I’ve said this before, but it bears repeating: choosing the right list price (also referred to as your pricing strategy) when you sell your home is probably the single most important factor in determining how much your home will sell for and how quickly it will sell. This information isn’t only important for sellers. As a buyer, it’s important to recognize a seller’s pricing strategy so you’ll know what the seller expects. This way, you’ll avoid overpaying if the seller expects less, or wasting your time making a reasonable offer on a vastly underpriced home when the seller has no intention of entertaining an offer that isn’t well above list price. (The way to recognize the seller’s strategy is to know the fair market value of the home and compare it to the list price. Or ask your Realtor.)
People often ask me “What’s your pricing strategy?”, especially at this time of year when lots of people are thinking of selling in the next few months. I’m not a pair of tube socks – one size doesn’t fit all. There isn’t one pricing strategy I use in all situations because each client’s situation and goals are different.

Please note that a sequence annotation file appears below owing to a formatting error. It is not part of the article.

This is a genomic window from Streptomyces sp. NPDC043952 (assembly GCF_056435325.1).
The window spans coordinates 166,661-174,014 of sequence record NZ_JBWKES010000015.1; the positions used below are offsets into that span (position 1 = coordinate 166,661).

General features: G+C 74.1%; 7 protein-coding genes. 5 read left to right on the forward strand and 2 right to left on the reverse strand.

Here are a few of the different pricing strategies you’re most likely to encounter:
- The ‘intentionally low’ list price: This is when the list price is set very low on purpose in the hope that the low price will attract multiple offers which will drive the price up. It works best when the market is hot and your home will appeal to a large number of buyers based on its style, location and price.
- The ‘bang on’ list price: “This is what we think our home is worth and we’re very reasonable people so if you pay us this price we’ll sell you our home.”
- The ‘play it safe’ list price: This is when you list a little bit above the fair market value of your home because, even though you have a pretty good idea of how much your home is worth, you want to leave some room to negotiate or hope a buyer might want your home badly enough to pay you slightly more than its value.
- The ‘intentionally high’ list price: If your home is somewhat unique so it’s difficult to estimate its market value and you won’t be insulted if someone makes you an offer that’s substantially less than your list price, you might decide to set a high initial list price, well above what you “think” its fair market value might be, to make sure you don’t undersell it.